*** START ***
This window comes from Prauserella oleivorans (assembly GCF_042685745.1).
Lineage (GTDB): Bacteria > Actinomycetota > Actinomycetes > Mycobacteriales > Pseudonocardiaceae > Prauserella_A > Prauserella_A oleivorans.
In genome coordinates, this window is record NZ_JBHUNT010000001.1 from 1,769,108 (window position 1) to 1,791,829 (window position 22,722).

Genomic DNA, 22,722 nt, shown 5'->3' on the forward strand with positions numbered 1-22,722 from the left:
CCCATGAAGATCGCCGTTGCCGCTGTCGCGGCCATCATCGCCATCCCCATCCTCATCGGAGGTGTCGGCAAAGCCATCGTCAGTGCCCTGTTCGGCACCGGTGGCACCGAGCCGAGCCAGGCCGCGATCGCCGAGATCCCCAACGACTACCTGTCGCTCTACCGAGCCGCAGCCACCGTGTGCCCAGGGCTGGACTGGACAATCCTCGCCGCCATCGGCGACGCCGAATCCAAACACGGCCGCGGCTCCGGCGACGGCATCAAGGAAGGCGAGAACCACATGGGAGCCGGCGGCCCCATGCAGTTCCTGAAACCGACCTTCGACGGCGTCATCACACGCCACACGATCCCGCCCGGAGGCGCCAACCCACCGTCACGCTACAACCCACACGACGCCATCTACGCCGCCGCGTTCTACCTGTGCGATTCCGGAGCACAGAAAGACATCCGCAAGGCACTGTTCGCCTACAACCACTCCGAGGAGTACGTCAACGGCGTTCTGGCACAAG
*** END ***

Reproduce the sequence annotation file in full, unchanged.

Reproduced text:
This window comes from Prauserella oleivorans (assembly GCF_042685745.1).
Lineage (GTDB): Bacteria > Actinomycetota > Actinomycetes > Mycobacteriales > Pseudonocardiaceae > Prauserella_A > Prauserella_A oleivorans.
In genome coordinates, this window is record NZ_JBHUNT010000001.1 from 1,769,108 (window position 1) to 1,791,829 (window position 22,722).

Genomic DNA, 22,722 nt, shown 5'->3' on the forward strand with positions numbered 1-22,722 from the left:
CCCATGAAGATCGCCGTTGCCGCTGTCGCGGCCATCATCGCCATCCCCATCCTCATCGGAGGTGTCGGCAAAGCCATCGTCAGTGCCCTGTTCGGCACCGGTGGCACCGAGCCGAGCCAGGCCGCGATCGCCGAGATCCCCAACGACTACCTGTCGCTCTACCGAGCCGCAGCCACCGTGTGCCCAGGGCTGGACTGGACAATCCTCGCCGCCATCGGCGACGCCGAATCCAAACACGGCCGCGGCTCCGGCGACGGCATCAAGGAAGGCGAGAACCACATGGGAGCCGGCGGCCCCATGCAGTTCCTGAAACCGACCTTCGACGGCGTCATCACACGCCACACGATCCCGCCCGGAGGCGCCAACCCACCGTCACGCTACAACCCACACGACGCCATCTACGCCGCCGCGTTCTACCTGTGCGATTCCGGAGCACAGAAAGACATCCGCAAGGCACTGTTCGCCTACAACCACTCCGAGGAGTACGTCAACGGCGTTCTGGCACAAG